The eight varieties whose area in Australia expanded most over the first decade of this century (see chart above) are, apart from Viognier, all in the top 20 globally. The share for Shiraz alone rose 6 percentage points over that decade, while Chardonnay’s rose 5 points and the shares of Sauvignon Blanc and Pinot Gris each rose 2 points. And two-thirds of what has been removed in Australia since 2000 is Sultana, whose area globally fell by three-quarters over the 2000-10 period – adding to the country’s drift towards the global norm. The right-hand side of the table above refers to those very minor varieties whose plantings have taken off in the past few years. But these make up only a small fraction of 1% of the national area.

What role for Shiraz?

World’s top 35 wine varieties in 2010, compared with 1990 and 2000. Anderson (2013, Chart 12).

Australia popularised Shiraz/Syrah in the 1990s, which led to many other countries expanding their plantings of this variety. In 1990 it was 35th in the area ranking of all winegrape varieties globally. But by 2000 its area had trebled, and by 2010 that had nearly doubled again, bringing Shiraz to the 6th position on that global ladder and just below the areas of the two now-most-widespread varieties, namely Cabernet Sauvignon and Merlot (see chart above).

Australia contributed to that expanding area of Shiraz, but expansion was even greater in France and Spain. There were also large plantings in other key New World wine countries, and in Italy and Portugal. As a result, Australia is no longer as globally dominant in this variety: its share of the global Shiraz area has dropped from 29% in 2000 to 23% in 2010 – even though Shiraz has increased its share of Australia’s own vineyards over that decade, from 22% to 28%. Partly because of these changes for Shiraz, the mix of varieties in Australian vineyards is becoming more like the global average.

What next?

Evidently, Australia’s mix of winegrape varieties is not very different from the rest of the world’s, leaving plenty of scope to explore alternatives.

Australia may have made little headway in diversifying its vineyards to date, but there is much discussion of alternative or emerging varieties in the media and at conferences. Consumers will hope this leads to greater diversity in future as wine growers continue to strive to understand their terroir and raise the quality of their offering.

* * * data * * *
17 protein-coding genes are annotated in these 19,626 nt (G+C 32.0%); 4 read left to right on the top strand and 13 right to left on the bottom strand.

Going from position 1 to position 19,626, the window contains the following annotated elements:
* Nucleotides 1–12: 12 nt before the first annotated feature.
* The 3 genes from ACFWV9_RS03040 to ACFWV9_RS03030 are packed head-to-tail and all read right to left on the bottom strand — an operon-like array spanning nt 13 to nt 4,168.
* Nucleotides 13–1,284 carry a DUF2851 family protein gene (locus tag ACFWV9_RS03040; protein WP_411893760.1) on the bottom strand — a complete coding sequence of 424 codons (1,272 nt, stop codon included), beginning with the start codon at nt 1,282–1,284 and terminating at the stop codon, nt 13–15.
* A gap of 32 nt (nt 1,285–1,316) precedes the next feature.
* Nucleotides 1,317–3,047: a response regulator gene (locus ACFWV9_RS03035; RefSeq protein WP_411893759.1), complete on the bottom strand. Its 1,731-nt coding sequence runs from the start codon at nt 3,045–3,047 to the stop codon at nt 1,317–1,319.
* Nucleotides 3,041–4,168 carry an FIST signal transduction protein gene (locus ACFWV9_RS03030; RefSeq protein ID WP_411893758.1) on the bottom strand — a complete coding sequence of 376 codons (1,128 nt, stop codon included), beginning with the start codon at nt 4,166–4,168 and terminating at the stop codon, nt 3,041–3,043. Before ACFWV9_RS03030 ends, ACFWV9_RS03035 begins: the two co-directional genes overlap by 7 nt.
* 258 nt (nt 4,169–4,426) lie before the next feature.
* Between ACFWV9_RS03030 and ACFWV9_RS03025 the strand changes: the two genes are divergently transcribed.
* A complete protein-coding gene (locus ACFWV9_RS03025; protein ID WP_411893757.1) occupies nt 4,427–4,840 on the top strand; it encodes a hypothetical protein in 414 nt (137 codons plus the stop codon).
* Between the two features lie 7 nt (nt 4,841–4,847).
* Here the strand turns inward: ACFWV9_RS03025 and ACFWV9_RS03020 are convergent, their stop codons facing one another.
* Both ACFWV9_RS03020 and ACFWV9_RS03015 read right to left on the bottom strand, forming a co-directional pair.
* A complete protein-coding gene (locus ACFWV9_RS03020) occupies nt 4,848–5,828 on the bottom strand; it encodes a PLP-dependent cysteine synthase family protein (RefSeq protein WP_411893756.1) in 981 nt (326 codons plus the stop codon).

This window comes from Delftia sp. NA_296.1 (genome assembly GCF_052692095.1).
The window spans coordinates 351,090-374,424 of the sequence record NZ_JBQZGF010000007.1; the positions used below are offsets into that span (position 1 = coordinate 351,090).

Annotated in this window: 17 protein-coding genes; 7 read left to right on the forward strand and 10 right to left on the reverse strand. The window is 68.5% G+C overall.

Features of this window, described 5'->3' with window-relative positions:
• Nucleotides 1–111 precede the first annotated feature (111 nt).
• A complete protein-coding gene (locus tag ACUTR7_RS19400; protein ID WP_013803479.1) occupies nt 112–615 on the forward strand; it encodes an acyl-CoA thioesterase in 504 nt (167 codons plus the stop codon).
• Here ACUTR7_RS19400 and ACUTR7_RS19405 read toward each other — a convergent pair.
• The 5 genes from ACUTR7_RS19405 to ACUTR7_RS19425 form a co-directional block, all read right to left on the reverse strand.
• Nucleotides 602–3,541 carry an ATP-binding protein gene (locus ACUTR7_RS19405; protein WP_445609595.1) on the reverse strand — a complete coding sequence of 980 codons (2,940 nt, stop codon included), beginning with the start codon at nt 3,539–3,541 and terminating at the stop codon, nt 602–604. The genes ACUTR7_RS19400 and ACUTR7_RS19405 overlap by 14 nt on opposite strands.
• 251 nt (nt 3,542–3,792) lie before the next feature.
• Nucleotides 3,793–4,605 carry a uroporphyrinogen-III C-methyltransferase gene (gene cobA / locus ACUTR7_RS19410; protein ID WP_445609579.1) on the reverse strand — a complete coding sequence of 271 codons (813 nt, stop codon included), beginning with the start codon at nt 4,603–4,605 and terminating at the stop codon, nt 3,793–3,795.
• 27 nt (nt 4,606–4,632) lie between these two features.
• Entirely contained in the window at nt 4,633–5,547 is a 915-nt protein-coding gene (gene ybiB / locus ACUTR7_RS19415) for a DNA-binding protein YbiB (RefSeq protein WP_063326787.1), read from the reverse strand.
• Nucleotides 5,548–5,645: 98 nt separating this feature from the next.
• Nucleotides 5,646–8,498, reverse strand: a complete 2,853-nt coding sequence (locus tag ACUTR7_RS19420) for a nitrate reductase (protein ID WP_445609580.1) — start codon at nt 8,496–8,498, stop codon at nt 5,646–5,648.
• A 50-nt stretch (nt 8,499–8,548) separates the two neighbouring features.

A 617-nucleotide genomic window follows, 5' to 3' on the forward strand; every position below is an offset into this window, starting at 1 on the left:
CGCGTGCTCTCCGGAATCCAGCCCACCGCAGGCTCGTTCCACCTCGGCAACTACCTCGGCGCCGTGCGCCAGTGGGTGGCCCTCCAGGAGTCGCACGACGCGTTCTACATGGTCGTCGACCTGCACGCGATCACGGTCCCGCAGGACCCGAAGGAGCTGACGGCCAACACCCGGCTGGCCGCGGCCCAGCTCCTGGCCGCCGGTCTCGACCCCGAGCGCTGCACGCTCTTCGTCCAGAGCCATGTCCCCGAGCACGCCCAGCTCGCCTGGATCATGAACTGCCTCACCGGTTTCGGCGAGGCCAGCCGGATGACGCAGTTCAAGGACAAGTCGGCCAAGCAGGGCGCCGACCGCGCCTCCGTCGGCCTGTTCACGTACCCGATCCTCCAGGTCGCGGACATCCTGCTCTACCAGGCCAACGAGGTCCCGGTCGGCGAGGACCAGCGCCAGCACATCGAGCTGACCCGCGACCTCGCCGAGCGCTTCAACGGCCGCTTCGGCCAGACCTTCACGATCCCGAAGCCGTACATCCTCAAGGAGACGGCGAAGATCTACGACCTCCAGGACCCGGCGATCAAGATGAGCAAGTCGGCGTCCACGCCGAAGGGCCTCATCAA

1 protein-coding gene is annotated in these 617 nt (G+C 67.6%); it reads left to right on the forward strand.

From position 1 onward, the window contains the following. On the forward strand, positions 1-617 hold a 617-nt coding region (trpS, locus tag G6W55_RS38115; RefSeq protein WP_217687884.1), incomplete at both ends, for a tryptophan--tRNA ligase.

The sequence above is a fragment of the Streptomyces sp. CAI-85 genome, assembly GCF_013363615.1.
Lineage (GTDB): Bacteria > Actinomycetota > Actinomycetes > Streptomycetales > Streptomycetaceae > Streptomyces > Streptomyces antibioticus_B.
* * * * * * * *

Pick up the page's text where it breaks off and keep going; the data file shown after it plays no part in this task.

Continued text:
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5 Comments sorted by

  1. Michael Field

    logged in via email

    I agree that it would be nice to see much greater variety available but you'd want to be reasonably confident an unfamiliar variety will sell before you put all that investment in. Fashion plays a huge role - just look at the mountains of Sav Blanc and the minor role played by Reisling and Chardy - once just as fashionable. Look in vain for unadulterated Semillon, a grape that does superbly in a number of locations here.
    I love Southern Italian varieties that are not well known here but am usually…

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    1. Tom Fisher

      Editor and Proofreader

      In reply to Michael Field

      I agree with you, Michael. One of the better articles posted to TC and with it some of the better commentary, pointing out the veritable infancy of Australian oenology and viticulture and its attendant coming-of-age difficulties.

      We might well say the same of Australian olive oils.

      It takes many many years to sort this stuff out. The first of our vines were planted with arrival of the first ships, which gives us a good measure of the time frames involved. By contrast the Mediterranean has had millennia.

      Let's not rush this. We're doing OK.

  2. Georg Antony


    Oh, Australian Shiraz. For me, the affordable end became undrinkable.
    Made for quick consumption, it is like very alcoholic Ribena nowadays.

    But even for the rest, red or white, alcohol content has been marching upwards. There is a dearth of wines now in Australia that do not push fruitiness and/or alcohol.

    1. Tom Fisher

      Editor and Proofreader

      In reply to Georg Antony

      Shop around a bit more, G Antony. I think you are being unfair.

      There are many outlets these days specialising in very good quality clean skins for routinely $5-6 a bottle (I would not spend less than that), providing good opportunity to taste and experiment without going broke.

      Plainly I disagree that price is not a good indicator of quality, the more expensive vintages not at all necessarily better when there are literally thousands of small pocket vineyards scattered about whose fruit is…

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  3. Kenneth Mazzarol
    Kenneth Mazzarol is a Friend of The Conversation.

    Retired Auto Engineer and teacher

    I have always believed that if wine must be imbibed cold, there is something fishy going on. I like late-picked/desert wines, botrytus cineria, and always drink them at room temperature because I believe one should be able to taste the grape. Drinking cold dry wine can only mean that the taste of the squashed pips and stalks is hidden. Drinking warm dry wines must be like drinking cat's piss.